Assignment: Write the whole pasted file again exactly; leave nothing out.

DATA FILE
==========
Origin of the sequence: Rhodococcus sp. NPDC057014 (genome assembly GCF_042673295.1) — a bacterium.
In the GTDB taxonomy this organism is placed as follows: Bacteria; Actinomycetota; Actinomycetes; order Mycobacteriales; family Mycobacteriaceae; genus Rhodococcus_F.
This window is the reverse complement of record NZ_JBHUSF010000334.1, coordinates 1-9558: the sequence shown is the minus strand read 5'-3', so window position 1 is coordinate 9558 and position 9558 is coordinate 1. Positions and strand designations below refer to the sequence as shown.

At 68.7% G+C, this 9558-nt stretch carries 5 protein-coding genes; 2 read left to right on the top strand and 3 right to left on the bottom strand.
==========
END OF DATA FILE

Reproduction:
Origin of the sequence: Rhodococcus sp. NPDC057014 (genome assembly GCF_042673295.1) — a bacterium.
In the GTDB taxonomy this organism is placed as follows: Bacteria; Actinomycetota; Actinomycetes; order Mycobacteriales; family Mycobacteriaceae; genus Rhodococcus_F.
This window is the reverse complement of record NZ_JBHUSF010000334.1, coordinates 1-9558: the sequence shown is the minus strand read 5'-3', so window position 1 is coordinate 9558 and position 9558 is coordinate 1. Positions and strand designations below refer to the sequence as shown.

At 68.7% G+C, this 9558-nt stretch carries 5 protein-coding genes; 2 read left to right on the top strand and 3 right to left on the bottom strand.